Before your eyes, your child is growing up quickly. It may have felt like just yesterday when they began Kindergarten, and today they’re almost in middle school. You may have laid out the groundwork for basic money skills when they were younger, but it can’t hurt to periodically quiz their knowledge to ensure they’re getting the basics down. Many schools teach math in relation to money and the real world, but it can always be a great way to further bond with your child and see their learning first hand.
Teaching At Schools
With the basics being taught at school, kids are going to grasp the mechanics of money handling, such as addition and subtraction models. But with this knowledge also comes a dependence on calculators and cell phones to help with some answers. With instant access to any answer you can come up with, most young adults may look up an answer before figuring it out in their heads. Even with teaching and instilling quick actions, Google searches can be a hard habit to break for some.
Hands On Skills
But just like teaching your kids the basics of the roadways and crossing streets, it’s always best to teach in real world models as well. Breaking out the Cheerios when they were super young was a great way to teach them about addition and subtraction, but you can use the real deal now that they’re a little older. Make sure they’re familiar with change and how to easily break the coins up. Give them cash as well and build up their confidence around giving and receiving money. Part of their allowance can always focus around proper ways of handling cash, and how to be smart with it. A dollar or more of their allowance can go into a savings account for them or given directly to your child as a means of instilling saving knowledge. With much of money being digital through the use of online banking and debit/credit cards, it can be tricky for children to think in terms of temporary money, where cash is an easy example.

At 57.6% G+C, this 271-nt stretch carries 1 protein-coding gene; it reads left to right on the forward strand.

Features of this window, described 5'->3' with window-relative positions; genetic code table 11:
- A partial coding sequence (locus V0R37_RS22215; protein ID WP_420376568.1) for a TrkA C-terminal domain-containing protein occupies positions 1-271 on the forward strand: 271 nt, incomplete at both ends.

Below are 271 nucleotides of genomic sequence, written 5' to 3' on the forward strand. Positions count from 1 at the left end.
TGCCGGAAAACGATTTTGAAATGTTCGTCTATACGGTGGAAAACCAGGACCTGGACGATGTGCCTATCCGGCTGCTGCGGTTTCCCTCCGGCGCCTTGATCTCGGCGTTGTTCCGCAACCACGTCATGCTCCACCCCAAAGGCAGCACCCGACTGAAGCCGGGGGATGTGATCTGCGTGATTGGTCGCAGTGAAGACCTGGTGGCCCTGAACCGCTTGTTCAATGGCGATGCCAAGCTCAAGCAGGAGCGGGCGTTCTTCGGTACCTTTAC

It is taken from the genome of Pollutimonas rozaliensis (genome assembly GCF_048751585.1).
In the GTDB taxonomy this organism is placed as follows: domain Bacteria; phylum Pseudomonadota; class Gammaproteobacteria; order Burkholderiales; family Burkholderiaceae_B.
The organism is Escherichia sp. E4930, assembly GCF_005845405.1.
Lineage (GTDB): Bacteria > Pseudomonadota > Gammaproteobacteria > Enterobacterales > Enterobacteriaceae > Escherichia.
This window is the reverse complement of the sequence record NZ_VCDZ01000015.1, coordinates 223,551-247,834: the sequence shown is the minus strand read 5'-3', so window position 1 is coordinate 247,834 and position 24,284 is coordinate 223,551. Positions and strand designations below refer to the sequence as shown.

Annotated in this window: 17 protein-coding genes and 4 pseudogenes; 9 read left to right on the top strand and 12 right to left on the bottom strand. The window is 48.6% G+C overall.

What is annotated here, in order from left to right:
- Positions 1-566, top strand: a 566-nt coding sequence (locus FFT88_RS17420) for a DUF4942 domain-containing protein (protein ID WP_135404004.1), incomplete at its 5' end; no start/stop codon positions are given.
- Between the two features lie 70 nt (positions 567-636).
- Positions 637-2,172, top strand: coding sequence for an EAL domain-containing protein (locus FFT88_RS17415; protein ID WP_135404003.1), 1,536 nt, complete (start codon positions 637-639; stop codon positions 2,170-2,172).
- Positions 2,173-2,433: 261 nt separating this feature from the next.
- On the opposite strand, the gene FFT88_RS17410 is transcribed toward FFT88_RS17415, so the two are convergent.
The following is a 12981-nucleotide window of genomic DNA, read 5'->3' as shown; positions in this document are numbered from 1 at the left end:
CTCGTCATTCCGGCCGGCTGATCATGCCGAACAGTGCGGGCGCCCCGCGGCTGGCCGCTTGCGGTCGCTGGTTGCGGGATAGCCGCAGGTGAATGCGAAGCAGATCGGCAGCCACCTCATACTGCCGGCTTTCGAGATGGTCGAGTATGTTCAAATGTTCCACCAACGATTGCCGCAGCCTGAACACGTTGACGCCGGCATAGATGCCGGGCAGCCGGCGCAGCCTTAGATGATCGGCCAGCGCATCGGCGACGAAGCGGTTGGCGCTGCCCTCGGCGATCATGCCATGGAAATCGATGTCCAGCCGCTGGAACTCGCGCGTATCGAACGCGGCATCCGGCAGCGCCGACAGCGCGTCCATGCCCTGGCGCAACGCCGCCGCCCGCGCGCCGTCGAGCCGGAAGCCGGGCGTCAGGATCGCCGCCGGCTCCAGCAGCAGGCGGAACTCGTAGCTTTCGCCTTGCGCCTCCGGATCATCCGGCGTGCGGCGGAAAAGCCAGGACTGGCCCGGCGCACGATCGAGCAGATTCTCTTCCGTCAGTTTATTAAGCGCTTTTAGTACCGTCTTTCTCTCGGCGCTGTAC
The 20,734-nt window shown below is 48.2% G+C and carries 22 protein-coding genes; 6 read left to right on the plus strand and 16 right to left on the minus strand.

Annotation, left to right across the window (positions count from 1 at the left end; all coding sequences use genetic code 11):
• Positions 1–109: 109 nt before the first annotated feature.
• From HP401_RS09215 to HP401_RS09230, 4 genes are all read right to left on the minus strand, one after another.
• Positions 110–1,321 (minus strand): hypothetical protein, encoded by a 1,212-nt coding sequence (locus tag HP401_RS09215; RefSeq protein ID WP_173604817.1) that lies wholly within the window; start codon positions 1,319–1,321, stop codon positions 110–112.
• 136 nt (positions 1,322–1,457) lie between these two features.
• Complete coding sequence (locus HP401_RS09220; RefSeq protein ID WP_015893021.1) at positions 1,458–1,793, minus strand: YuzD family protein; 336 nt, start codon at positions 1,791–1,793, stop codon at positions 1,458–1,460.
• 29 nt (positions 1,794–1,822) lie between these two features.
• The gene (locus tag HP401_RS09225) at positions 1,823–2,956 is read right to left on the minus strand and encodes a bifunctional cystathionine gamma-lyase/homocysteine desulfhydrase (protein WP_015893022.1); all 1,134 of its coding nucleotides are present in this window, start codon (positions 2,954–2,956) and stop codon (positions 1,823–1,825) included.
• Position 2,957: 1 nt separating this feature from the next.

Giving your child more hands on knowledge around money can help them understand better the ways in which they can start saving early and being mindful of their cash flow. Taking responsibility now will set them up for success in the future. You’ll get to spend some extra time with them while building a great foundation for better money management down the road.